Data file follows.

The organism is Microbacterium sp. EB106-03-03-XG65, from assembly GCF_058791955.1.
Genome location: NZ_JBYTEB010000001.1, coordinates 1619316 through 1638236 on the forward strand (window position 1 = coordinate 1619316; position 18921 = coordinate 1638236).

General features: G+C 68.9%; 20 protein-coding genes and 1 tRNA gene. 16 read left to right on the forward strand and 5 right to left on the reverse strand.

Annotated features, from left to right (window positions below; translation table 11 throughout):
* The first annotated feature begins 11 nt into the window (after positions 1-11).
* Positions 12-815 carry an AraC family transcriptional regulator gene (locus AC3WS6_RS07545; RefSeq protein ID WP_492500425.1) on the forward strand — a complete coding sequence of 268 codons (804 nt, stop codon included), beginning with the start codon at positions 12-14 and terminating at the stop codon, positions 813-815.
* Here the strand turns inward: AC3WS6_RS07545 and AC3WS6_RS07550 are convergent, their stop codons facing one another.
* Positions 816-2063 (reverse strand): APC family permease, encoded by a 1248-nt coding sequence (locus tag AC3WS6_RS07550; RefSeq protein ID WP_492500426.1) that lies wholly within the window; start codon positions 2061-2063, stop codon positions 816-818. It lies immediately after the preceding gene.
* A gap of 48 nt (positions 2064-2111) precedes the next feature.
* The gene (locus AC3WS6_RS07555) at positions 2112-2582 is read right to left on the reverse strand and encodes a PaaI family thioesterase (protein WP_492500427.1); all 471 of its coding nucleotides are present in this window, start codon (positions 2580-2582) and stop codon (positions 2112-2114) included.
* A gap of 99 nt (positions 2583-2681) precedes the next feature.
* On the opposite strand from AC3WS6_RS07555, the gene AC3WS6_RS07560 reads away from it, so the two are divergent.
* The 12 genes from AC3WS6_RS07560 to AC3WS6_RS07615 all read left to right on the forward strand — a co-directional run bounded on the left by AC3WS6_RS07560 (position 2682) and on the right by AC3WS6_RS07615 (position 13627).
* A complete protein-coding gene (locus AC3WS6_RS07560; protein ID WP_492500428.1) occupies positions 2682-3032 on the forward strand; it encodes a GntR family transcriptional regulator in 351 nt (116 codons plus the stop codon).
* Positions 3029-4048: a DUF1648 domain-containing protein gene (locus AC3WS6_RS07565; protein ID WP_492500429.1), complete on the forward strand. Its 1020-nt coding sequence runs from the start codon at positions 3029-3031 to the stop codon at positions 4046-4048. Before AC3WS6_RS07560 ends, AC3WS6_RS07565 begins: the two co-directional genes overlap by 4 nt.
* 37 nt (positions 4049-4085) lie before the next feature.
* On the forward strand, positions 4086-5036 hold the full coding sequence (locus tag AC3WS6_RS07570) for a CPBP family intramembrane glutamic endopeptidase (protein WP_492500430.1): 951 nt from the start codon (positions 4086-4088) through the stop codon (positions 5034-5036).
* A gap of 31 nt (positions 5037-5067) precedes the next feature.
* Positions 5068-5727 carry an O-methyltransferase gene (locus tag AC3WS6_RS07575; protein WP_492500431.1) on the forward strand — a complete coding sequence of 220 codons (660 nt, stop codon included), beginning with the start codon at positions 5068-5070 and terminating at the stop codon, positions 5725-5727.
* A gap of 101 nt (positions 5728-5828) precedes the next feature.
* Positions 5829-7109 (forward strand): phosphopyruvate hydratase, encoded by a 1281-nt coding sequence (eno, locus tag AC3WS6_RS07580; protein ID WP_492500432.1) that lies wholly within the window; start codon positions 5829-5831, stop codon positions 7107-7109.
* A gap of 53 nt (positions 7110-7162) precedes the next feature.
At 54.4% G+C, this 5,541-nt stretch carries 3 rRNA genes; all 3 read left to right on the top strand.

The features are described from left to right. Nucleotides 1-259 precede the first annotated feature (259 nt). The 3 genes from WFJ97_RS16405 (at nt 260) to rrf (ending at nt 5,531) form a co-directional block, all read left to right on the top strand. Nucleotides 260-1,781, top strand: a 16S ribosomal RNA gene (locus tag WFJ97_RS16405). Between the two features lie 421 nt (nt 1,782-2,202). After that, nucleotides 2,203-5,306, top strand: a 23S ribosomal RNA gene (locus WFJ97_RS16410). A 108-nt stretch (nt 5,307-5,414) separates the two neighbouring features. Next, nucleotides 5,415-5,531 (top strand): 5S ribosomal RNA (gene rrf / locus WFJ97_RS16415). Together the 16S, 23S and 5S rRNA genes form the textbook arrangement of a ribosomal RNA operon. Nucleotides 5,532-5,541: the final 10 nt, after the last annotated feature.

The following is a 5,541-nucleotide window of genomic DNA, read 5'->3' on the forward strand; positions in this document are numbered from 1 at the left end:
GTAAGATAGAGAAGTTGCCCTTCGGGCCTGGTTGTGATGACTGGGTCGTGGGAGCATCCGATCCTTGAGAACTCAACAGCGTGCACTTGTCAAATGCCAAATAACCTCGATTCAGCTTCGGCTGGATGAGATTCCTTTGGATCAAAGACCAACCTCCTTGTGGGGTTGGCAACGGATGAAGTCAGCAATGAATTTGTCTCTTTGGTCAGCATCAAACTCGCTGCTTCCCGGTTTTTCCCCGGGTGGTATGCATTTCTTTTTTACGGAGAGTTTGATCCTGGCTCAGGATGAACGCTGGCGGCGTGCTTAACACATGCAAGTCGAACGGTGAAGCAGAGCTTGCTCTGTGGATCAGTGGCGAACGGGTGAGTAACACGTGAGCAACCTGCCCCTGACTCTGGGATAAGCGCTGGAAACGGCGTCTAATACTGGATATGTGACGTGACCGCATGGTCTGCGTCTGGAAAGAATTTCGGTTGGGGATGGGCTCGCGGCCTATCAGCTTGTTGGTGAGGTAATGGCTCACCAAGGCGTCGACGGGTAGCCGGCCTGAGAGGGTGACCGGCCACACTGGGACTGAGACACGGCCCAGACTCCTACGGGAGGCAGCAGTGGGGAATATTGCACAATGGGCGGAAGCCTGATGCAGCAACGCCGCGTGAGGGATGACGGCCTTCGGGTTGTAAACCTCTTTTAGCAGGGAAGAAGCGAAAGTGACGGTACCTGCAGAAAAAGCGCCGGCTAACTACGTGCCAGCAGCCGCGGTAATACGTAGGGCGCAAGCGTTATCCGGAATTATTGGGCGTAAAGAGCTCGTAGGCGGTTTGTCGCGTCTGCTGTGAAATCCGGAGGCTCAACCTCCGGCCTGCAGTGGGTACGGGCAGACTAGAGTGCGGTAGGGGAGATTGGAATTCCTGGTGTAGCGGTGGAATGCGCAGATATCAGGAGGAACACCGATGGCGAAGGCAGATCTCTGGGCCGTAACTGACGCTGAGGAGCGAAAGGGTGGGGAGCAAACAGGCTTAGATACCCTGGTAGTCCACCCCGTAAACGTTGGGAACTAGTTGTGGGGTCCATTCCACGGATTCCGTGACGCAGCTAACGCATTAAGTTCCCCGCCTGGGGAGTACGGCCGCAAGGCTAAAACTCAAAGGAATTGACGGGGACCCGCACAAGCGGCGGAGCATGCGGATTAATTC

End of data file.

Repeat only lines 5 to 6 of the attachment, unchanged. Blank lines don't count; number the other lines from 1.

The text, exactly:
* The first annotated feature begins 11 nt into the window (after positions 1-11).
* Positions 12-815 carry an AraC family transcriptional regulator gene (locus AC3WS6_RS07545; RefSeq protein ID WP_492500425.1) on the forward strand — a complete coding sequence of 268 codons (804 nt, stop codon included), beginning with the start codon at positions 12-14 and terminating at the stop codon, positions 813-815.